The combination of ruxolitinib with donor regulatory T cells (Treg) improved outcomes of chronic graft vs host disease (cGVHD) in animal models, supporting the initiation of a clinical trial among patients, according to the results of study published in the journal Scientific Reports.

Ruxolitinib is currently used for the treatment of refractory acute or chronic GVHD, and Tregs have demonstrated promise in this setting by modulating effector immune cells. Given that these therapies have shown efficacy separately, the aim of this study was to determine if the combination could further improve outcomes in a preclinical model.

The study evaluated the effect of ruxolitinib on Tregs in vitro using activated human peripheral blood mononuclear cells (PBMCs). Ruxolitinib increased the ratio of Treg to conventional T cells, whereas the population of conventional T cells increased in nonactivated control PBMCs. Treatment with ruxolitinib also decreased the expression of receptors that bind to inflammatory chemokines, with a greater effect observed on Tregs compared with conventional T cells.


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The combination of ruxolitinib and donor Tregs was evaluated in a progressive onset GVHD mouse model with established signs of acute and chronic GVHD. Animals were randomly assigned to receive a single infusion of Tregs plus daily administration of ruxolitinib, vehicle, a single treatment of ruxolitinib alone, or a single infusion of Tregs alone. Tissues were evaluated in most animals at 12 weeks after treatment initiation, whereas a subset underwent bone marrow biopsies up to 50 weeks.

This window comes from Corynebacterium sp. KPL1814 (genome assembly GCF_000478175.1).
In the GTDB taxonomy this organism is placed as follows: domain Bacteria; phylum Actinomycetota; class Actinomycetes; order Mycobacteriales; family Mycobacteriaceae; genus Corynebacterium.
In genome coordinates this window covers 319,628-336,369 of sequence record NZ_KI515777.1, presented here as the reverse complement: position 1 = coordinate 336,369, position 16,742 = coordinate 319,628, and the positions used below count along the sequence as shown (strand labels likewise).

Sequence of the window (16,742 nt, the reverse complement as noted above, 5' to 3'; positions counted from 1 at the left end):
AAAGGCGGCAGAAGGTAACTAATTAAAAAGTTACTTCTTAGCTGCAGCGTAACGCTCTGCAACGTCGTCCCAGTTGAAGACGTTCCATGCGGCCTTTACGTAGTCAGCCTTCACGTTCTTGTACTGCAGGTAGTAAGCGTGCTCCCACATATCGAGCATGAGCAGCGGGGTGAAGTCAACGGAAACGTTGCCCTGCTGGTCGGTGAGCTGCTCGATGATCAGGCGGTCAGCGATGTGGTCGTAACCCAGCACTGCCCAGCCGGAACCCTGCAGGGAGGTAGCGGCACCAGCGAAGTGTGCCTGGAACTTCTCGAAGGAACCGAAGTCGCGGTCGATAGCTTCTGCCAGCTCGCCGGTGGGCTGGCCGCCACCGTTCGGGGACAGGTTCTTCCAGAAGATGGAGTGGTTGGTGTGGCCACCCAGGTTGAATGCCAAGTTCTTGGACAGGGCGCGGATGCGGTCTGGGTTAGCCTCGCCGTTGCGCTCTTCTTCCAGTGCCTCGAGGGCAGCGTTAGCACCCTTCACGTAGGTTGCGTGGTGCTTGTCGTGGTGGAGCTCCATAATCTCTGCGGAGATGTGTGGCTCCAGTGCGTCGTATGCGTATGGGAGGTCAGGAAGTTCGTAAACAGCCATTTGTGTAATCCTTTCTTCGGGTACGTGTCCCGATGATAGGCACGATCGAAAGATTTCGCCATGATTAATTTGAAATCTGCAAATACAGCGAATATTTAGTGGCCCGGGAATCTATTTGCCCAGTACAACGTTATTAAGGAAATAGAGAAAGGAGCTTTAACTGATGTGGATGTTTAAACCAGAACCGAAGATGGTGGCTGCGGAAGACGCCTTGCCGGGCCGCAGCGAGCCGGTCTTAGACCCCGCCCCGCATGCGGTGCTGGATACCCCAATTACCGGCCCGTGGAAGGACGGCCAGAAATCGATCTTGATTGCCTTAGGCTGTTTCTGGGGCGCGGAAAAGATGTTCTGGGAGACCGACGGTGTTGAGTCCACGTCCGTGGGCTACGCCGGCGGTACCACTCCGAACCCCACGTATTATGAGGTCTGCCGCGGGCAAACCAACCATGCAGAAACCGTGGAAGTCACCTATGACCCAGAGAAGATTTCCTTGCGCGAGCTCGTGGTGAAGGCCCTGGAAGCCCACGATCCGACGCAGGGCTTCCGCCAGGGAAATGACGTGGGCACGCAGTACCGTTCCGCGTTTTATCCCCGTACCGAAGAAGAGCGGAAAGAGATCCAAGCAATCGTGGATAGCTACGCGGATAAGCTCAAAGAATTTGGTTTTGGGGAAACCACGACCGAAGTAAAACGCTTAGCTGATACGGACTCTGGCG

The number of mice surviving was significantly higher in the combined treatment group compared with groups that received the vehicle controls (P =.0036) or ruxolitinib monotherapy (P =.0164). The survival rate of the group that received Tregs was lower than the combined treatment group, but this was not significant.

Acute and chronic GVHD clinical scores and weight loss were also significantly improved with the combination treatment compared with the groups treated with vehicle controls or either single therapy (P <.0001).

The infused Tregs persisted throughout the study, and were identified at the 50-week timepoint in bone marrow. The combined treatment of ruxolitinib plus Tregs also did not affect the efficacy of the graft on leukemia cells.

The authors concluded that they “have been able to determine that the combined treatment of GVHD with ruxolitinib and Treg, starting with the disease already established, can outperform the individual treatments.” A clinical trial of the addition of donor Tregs to patients with GVHD and a partial response to ruxolitinib is ongoing (ClinicalTrials.gov Identifier: NCT03683498).

Disclosures: This study was partially funded by Novartis. Please see the original reference for a full list of disclosures.

Reference

Rodríguez-Gil A, Escamilla-Gómez V, Nufer M, et al. Combined treatment of graft versus host disease using donor regulatory T cells and ruxolitinib. Sci Rep. 2022;12:8348. doi: 10.1038/s41598-022-12407-x